This morning, my wife and I were having a conversation about what happens to our cultural information and identity when we are gone. Not just, what happens to, for example, this blog after I, personally, am deceased, but also, what happens to all of our information 50, 100, 200 years from now when the means of communication and information storage are completely different than the mediums used today.
Right now, if we want to understand what society and culture was like from a previous era, we piece things together from whatever information was left behind. For ancient civilizations and cultures (hundreds to thousands of years ago), we have little to go on. We have art that may have been preserved in sculptures or paintings. We can dig up tools and pottery. We can occasionally uncover cities or discover ruins and hypothesize what these buildings were used for. For more recent history, we can occasionally dig up writings from the period, or photographs, or film reels.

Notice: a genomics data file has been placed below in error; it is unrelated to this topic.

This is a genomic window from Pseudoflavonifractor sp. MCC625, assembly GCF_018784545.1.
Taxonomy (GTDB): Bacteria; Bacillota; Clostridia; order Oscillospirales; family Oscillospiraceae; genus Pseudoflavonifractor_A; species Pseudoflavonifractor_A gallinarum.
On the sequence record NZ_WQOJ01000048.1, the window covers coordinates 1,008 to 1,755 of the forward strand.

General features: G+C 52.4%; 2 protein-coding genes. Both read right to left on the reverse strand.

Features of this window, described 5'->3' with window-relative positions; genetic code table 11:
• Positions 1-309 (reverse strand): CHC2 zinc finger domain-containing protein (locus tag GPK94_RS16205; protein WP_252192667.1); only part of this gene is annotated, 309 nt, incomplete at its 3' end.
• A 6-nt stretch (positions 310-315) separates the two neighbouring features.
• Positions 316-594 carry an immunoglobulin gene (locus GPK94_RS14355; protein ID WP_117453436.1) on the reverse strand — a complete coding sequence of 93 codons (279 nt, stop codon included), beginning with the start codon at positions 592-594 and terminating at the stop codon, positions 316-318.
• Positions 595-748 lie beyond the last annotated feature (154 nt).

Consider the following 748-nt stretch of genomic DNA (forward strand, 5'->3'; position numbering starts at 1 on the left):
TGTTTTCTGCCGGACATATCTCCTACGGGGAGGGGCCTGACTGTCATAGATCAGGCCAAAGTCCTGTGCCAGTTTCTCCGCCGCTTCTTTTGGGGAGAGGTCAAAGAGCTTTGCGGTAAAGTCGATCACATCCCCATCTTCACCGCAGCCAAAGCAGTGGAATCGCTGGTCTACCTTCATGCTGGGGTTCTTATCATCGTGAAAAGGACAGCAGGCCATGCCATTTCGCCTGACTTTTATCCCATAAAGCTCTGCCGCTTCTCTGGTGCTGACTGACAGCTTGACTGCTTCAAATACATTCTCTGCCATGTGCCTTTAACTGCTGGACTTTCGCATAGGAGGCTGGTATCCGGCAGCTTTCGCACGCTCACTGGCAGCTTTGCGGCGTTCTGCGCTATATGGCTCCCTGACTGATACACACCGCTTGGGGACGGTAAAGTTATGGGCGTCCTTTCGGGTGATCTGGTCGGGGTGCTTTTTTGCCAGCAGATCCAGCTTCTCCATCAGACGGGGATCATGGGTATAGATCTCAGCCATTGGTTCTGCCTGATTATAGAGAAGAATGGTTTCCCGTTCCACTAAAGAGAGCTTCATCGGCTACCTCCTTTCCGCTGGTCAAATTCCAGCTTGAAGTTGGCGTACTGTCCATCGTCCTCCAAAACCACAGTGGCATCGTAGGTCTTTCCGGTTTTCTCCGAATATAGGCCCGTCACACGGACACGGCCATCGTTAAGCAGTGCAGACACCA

This conversation came out of a blog post on free range learning blog. In it, she talks about uncovering her own family’s history. It’s relatively easy to trace your family tree back to the nth generation but it’s significantly more difficult to understand who these people in your history were. Where is that information kept? Letters, journals, maybe newspaper articles or newsletters. What’s the modern equivalent?
Her argument is that we are an increasingly digital society. All of our information lives online or in the cloud or on a hard drive somewhere. That’s great. Maybe you even keep backups of your data and you own all your own information. Fantastic. But what happens to that hard drive when there is no machine to read the information?